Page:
Once President Trump became aware of this, the White House tells us he personally asked Chinese President Xi Jinping to release and return these three student athletes to the United States. Xi complied and as they were in the process of returning, that recall, the president tweeted out wondering aloud if they would thank him for his role in their return. The three of them did and president tweeted at them saying, he was

glad that they were home and they should be wary of many pit falls in life. But then on Friday, LiAngelo Ball's father, Lavar spoke to ESPN and he down played the president's role in all of this telling them, quote, what was he over there for?

Don't tell me nothing? Everybody wants to make it seem like he helped me out. Well, the president's response you just saw on Twitter suggesting that perhaps he should not have helped return these U.S. citizen college students from being imprisoned in China over the fact that one of their parents didn't give him credit in public. Ana.

CABRERA: All right, Boris Sanchez at the White House, thank you. Let's talk about this with our panel and Washington bureau chief for the Chicago Sun Times, Lynn Sweet, and Washington correspondent for Time magazine, Jay Newton-Small.

Is the president essentially suggesting in this tweet if you don't offer thanks and gratitude or you don't agree with him, there will be no help overseas.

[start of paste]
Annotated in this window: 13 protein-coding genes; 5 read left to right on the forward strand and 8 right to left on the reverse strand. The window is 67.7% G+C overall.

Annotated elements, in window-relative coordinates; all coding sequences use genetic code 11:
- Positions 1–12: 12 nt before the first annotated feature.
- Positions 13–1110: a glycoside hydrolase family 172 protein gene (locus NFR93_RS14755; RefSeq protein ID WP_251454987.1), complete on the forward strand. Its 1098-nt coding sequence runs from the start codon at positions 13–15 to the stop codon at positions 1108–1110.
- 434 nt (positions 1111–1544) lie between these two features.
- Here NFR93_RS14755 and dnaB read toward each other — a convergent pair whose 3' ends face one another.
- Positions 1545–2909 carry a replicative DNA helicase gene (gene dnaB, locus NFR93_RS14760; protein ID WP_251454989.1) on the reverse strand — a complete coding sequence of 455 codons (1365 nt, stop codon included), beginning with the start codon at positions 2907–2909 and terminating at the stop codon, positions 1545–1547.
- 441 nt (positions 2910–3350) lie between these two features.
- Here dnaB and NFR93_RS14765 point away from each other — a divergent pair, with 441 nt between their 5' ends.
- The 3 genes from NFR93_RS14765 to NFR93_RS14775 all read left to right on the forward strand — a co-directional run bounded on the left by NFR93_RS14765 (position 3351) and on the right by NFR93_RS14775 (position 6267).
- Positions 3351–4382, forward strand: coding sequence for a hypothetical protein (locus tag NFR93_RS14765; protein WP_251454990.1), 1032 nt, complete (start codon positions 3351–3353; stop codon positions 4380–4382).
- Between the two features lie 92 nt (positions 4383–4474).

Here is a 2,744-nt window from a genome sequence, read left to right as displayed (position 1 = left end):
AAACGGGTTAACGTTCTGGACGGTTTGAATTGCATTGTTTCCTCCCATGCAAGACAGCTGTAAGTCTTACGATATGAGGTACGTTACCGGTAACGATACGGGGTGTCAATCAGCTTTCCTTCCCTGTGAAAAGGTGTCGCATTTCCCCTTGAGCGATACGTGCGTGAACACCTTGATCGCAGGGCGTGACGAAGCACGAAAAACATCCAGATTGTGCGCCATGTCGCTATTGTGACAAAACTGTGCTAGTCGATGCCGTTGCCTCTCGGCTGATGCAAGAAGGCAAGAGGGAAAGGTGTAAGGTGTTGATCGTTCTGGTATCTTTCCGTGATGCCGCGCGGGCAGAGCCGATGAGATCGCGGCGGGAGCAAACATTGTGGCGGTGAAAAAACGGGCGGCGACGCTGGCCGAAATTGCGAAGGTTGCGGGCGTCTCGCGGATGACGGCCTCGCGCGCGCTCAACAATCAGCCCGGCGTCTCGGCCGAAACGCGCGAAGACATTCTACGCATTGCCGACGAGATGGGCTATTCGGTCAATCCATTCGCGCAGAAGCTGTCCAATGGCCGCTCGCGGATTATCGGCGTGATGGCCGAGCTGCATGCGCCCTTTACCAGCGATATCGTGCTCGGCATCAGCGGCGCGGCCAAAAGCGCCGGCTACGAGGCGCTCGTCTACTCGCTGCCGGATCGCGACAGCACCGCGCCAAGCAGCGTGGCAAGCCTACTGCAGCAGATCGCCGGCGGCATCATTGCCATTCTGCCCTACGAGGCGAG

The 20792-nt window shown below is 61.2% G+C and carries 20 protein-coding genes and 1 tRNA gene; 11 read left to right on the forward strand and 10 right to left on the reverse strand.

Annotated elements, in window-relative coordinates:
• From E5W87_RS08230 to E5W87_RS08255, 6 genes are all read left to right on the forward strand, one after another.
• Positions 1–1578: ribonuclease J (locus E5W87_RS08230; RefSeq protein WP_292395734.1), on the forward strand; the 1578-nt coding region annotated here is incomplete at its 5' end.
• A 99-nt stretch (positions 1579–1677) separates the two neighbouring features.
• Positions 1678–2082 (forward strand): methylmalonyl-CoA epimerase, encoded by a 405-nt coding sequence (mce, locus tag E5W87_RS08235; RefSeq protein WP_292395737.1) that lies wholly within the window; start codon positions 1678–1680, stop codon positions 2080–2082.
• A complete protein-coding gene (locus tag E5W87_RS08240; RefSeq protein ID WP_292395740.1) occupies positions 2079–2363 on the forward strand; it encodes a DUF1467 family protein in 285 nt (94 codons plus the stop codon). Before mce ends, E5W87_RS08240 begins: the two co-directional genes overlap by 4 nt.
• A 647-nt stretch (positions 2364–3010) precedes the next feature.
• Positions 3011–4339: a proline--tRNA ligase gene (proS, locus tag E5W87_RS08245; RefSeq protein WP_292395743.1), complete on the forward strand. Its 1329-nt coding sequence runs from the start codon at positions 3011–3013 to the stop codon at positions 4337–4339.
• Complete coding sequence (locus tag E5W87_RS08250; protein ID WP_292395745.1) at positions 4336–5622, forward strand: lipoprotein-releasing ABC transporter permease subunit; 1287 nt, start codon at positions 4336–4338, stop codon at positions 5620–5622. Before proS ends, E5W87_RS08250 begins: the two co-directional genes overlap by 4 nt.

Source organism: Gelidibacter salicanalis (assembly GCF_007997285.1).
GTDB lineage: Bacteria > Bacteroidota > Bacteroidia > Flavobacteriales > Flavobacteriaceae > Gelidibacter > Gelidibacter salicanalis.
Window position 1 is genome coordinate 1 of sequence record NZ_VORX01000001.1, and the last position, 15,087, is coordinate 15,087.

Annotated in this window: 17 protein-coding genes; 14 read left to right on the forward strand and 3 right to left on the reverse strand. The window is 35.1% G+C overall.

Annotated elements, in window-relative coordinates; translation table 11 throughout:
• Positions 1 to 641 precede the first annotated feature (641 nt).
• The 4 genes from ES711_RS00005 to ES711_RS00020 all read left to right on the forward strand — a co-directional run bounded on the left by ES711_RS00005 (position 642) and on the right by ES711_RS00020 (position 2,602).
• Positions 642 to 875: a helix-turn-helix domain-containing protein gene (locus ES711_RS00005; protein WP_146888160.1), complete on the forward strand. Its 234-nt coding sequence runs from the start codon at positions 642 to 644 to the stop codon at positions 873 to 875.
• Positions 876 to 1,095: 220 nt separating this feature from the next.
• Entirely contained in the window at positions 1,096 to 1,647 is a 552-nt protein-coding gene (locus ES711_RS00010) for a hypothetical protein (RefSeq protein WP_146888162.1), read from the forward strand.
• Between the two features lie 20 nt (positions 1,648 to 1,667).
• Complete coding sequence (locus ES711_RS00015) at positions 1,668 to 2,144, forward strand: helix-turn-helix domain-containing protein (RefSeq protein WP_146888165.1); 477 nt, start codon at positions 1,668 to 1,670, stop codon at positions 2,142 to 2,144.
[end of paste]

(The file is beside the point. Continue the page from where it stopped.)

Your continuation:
LYNN SWEET, WASHINGTON BUREAU CHIEF, CHICAGO SUN TIMES: Well, it's hard to know what he will do in the future. In this way, President Trump did the right thing. He helped an American citizen in a jam by using influence with the Chinese leader. So that is the right thing for an American president to do under these circumstances.

Now whether or not it is ever enough to give to -- if there is ever anything to give Trump pause, you would -- we haven't met it yet and where he will go, and react from somebody who you think could be otherwise ignored. After all, the players who were the ones who Trump helped did thank them.

CABRERA: Other U.S. leaders are responding right now Democrat tweeting a reply just a short time ago, I want to read it to you. He says the president would have left American students in a foreign jail because their families didn't lavish sufficient praise on him. How can someone in such a big office be so small. Jay, what is your take on the president's message?